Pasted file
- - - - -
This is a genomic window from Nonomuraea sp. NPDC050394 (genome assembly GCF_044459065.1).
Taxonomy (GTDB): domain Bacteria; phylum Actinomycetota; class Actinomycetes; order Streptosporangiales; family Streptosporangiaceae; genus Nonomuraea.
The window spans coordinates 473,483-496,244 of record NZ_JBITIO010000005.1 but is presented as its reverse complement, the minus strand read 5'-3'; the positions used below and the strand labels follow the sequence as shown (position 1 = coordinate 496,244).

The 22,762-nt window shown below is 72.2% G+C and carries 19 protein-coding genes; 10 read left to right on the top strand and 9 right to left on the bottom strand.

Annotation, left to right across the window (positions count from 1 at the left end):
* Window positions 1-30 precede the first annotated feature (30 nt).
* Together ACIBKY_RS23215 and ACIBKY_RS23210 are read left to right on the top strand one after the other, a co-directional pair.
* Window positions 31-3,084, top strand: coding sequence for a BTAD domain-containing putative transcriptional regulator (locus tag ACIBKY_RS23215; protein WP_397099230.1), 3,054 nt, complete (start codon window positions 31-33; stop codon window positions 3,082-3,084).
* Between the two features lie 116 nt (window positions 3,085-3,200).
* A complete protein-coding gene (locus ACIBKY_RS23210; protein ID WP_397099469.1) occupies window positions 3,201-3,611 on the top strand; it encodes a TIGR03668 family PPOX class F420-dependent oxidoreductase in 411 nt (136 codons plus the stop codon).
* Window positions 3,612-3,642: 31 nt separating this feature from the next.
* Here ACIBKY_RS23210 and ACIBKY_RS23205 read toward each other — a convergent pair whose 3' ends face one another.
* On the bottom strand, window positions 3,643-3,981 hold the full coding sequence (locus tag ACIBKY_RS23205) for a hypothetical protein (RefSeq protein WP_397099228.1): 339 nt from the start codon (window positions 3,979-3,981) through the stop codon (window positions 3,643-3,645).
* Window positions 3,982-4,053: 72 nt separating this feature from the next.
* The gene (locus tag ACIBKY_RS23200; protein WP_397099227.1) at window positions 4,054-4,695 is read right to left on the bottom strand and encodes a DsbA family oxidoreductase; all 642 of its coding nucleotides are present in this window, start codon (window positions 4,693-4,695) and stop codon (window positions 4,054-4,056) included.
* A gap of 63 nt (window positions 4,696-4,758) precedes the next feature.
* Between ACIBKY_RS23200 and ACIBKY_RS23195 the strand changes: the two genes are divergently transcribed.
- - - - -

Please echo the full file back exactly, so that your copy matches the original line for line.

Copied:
This is a genomic window from Nonomuraea sp. NPDC050394 (genome assembly GCF_044459065.1).
Taxonomy (GTDB): domain Bacteria; phylum Actinomycetota; class Actinomycetes; order Streptosporangiales; family Streptosporangiaceae; genus Nonomuraea.
The window spans coordinates 473,483-496,244 of record NZ_JBITIO010000005.1 but is presented as its reverse complement, the minus strand read 5'-3'; the positions used below and the strand labels follow the sequence as shown (position 1 = coordinate 496,244).

The 22,762-nt window shown below is 72.2% G+C and carries 19 protein-coding genes; 10 read left to right on the top strand and 9 right to left on the bottom strand.

Annotation, left to right across the window (positions count from 1 at the left end):
* Window positions 1-30 precede the first annotated feature (30 nt).
* Together ACIBKY_RS23215 and ACIBKY_RS23210 are read left to right on the top strand one after the other, a co-directional pair.
* Window positions 31-3,084, top strand: coding sequence for a BTAD domain-containing putative transcriptional regulator (locus tag ACIBKY_RS23215; protein WP_397099230.1), 3,054 nt, complete (start codon window positions 31-33; stop codon window positions 3,082-3,084).
* Between the two features lie 116 nt (window positions 3,085-3,200).
* A complete protein-coding gene (locus ACIBKY_RS23210; protein ID WP_397099469.1) occupies window positions 3,201-3,611 on the top strand; it encodes a TIGR03668 family PPOX class F420-dependent oxidoreductase in 411 nt (136 codons plus the stop codon).
* Window positions 3,612-3,642: 31 nt separating this feature from the next.
* Here ACIBKY_RS23210 and ACIBKY_RS23205 read toward each other — a convergent pair whose 3' ends face one another.
* On the bottom strand, window positions 3,643-3,981 hold the full coding sequence (locus tag ACIBKY_RS23205) for a hypothetical protein (RefSeq protein WP_397099228.1): 339 nt from the start codon (window positions 3,979-3,981) through the stop codon (window positions 3,643-3,645).
* Window positions 3,982-4,053: 72 nt separating this feature from the next.
* The gene (locus tag ACIBKY_RS23200; protein WP_397099227.1) at window positions 4,054-4,695 is read right to left on the bottom strand and encodes a DsbA family oxidoreductase; all 642 of its coding nucleotides are present in this window, start codon (window positions 4,693-4,695) and stop codon (window positions 4,054-4,056) included.
* A gap of 63 nt (window positions 4,696-4,758) precedes the next feature.
* Between ACIBKY_RS23200 and ACIBKY_RS23195 the strand changes: the two genes are divergently transcribed.